The play is directed by Joseph Chaikin, Shepard's pal and sometime co-author, slowly and uninventively. Chaikin, who is partially disabled by a stroke, has cast as Taxi a somewhat similarly disabled actor, which does not jibe with his character and creates further confusion. Ethan Hawke is tolerable as Ray, but the able Arliss Howard is a bit too slight to make a suitable adversary as Earl. My heart went out to him during a brutal fight, dazzlingly devised by B. H. Barry, in which Ray wipes up the floor with him, and then supererogatorily makes him wipe the same floor with a rag. Sheila Tousey gets Conchalla's toughness, but not her appeal. Guy Boyd is a bit weak as Henry, Jose Perez fine as Esteban in this generally well-designed production.

Well, perhaps the clue is in Earl's observation "People are always making up stuff," and Ray's remark "People will believe anything." The former may apply to Shepard, the latter to the audience.

Folks who like plays about love, no matter how awful, can choose between Charles L. Mee's First Love, which is merely inept, and David S. Rosenthal's Love, which is inane. First Love is about septuagenarian lovers who meet in a skirmish over a park bench but are soon headed for what may be first love for both of them. Harold's idea of sexual bliss is rubbing behinds together. Forthwith the overweight Frederick Neumann (Harold) and the obese Ruth Maleczech (Edith) -- he completely naked, she partially so -- are doing just that in her pad, though she then induces him to lie back on a sofa as she squats on him for greater satisfaction.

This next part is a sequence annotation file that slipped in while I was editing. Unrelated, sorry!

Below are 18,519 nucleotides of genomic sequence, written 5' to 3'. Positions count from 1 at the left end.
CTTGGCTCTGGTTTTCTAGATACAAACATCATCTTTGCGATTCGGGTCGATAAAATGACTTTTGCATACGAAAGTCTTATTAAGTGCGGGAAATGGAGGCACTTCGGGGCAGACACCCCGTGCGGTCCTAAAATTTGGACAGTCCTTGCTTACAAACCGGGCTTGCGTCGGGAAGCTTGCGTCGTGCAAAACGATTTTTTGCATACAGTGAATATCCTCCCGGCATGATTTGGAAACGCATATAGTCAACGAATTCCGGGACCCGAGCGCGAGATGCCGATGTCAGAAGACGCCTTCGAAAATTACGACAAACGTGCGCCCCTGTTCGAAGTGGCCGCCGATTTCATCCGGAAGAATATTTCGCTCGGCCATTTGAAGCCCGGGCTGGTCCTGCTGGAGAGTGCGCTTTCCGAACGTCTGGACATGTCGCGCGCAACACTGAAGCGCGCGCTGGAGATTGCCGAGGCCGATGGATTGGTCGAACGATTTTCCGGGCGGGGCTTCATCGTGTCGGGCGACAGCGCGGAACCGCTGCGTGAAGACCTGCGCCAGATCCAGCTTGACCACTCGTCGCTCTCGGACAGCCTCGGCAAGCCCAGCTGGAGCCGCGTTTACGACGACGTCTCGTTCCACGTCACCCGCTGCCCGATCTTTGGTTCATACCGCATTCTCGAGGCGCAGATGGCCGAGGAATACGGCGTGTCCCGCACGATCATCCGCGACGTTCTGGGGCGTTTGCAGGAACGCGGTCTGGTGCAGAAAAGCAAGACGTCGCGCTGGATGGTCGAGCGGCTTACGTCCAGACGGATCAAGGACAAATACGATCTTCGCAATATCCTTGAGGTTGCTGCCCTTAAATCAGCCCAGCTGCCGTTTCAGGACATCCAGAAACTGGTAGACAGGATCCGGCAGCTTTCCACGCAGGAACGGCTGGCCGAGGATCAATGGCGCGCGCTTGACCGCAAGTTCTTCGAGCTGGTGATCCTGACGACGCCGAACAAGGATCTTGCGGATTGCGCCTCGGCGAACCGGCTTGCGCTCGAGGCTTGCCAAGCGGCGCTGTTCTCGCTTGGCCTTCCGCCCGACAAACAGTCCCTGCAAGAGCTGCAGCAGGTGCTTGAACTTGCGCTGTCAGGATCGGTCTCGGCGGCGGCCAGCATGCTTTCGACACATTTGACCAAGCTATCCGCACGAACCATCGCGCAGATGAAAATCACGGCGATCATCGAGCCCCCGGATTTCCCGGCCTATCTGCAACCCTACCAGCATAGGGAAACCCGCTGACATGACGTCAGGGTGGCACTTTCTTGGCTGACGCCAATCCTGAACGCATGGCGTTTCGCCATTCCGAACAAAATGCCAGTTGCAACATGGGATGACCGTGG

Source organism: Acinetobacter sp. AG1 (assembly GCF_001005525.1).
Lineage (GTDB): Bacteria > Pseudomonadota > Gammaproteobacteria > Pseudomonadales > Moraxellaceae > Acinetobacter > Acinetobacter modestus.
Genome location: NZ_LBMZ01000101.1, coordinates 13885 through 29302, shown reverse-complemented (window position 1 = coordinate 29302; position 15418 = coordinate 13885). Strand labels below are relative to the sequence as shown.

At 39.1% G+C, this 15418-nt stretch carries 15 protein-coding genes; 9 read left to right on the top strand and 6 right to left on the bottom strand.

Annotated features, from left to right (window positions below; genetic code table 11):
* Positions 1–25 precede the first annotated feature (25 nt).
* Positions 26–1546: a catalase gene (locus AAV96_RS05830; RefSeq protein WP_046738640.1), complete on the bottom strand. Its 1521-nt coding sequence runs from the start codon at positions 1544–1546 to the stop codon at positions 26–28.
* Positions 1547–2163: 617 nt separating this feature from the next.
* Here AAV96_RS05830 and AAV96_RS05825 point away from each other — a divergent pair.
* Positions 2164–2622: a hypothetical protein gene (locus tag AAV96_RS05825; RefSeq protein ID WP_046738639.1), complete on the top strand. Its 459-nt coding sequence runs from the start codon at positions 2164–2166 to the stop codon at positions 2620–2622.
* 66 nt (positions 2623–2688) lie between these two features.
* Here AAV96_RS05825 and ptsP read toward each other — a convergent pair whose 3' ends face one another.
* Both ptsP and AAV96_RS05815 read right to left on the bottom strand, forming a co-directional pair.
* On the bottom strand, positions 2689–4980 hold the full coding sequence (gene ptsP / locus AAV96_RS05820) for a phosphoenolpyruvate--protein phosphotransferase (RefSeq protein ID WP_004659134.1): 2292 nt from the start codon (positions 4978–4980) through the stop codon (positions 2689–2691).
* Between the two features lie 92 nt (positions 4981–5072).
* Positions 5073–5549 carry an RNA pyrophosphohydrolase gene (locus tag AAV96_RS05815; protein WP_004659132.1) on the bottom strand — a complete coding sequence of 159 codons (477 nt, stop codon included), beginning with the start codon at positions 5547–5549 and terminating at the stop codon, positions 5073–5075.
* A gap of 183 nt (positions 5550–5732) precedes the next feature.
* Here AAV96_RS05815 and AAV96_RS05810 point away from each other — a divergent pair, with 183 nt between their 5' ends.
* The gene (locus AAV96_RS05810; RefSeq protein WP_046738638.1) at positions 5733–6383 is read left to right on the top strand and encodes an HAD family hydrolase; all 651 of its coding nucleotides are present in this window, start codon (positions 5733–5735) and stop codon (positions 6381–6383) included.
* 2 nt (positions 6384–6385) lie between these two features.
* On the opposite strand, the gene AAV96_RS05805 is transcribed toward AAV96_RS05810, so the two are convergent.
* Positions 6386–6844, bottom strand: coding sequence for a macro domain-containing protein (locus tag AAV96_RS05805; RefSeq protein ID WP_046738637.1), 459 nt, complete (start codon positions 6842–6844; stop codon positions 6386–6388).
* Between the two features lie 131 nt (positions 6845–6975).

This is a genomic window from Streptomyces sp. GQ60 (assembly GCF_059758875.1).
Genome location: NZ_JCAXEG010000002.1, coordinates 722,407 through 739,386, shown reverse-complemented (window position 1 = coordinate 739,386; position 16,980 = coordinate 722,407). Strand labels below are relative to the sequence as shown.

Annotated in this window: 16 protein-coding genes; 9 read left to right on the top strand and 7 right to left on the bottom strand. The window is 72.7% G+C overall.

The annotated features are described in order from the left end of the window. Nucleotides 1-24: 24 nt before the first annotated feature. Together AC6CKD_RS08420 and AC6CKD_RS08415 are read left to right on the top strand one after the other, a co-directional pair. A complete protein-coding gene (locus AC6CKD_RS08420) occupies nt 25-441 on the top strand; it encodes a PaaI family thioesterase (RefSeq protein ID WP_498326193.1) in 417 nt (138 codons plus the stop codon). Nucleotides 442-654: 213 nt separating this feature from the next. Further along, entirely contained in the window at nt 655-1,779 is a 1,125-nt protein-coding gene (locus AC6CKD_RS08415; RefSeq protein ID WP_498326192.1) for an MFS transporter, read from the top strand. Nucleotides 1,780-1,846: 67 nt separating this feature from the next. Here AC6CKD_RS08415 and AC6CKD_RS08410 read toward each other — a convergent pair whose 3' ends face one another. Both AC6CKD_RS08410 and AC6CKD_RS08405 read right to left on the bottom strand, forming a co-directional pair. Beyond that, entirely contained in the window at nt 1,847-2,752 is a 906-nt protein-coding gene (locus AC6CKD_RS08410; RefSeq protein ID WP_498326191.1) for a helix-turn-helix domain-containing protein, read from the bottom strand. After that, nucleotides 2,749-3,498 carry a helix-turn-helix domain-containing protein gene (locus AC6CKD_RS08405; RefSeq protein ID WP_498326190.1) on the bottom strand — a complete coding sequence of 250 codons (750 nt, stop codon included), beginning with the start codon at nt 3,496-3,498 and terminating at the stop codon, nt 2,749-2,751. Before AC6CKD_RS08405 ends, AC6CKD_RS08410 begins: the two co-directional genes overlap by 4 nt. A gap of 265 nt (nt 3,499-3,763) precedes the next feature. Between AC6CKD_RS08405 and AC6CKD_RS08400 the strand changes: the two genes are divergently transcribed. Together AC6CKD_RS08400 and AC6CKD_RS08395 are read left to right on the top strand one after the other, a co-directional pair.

Even first love is not without blemish. Earlier, at a restaurant, Melody, a sassy waitress, insinuated herself into Harold's imagination. She becomes Harold's fantasy lover in two of the play's three musical numbers (golden oldies), with which the author interlards the palaver. Under the direction of his daughter, named in a resistible imperative Erin B. Mee, the play lurches ahead jarringly as the affair progresses and disintegrates with equal predictability. "This is why men drive naked women into a pit with bayonets," Harold shouts during a lovers' quarrel; Edith responds, "And this is why women want to shoot men on sight . . . why they flush boy babies down the toilet at birth." The procedure recommends itself to certain manuscripts as well.

David S. Rosenthal got rich writing sitcoms (Ellen, Spin City, etc.), then started a new life by divorcing his wife and writing what he considers Truth and Art, to wit Love. In the first scene, Kate Miller, as a white woman called Kate, cock-teases the audience with mostly four-letter words repeated ad nauseam. Next scene, Ty Jones, as a black man who calls himself David Rosenthal, exults in his sexuality and keeps expressing his ambition to "fuck Heidi Klum," the supermodel. In the third scene, which is mostly reiterated monosyllables, only every other one obscene, they mime a fully clad, unerotic consummation. Finally, the real Rosenthal comes out, full of himself, to answer audience questions. The first one was "Why?," which he, deliberately or not, misunderstood in much the same way he has art and truth.

The Late Henry Moss
By Sam Shepard, at the Peter Norton Space at Signature Theater.

First Love
By Charles L. Mee.

Love
By David S. Rosenthal.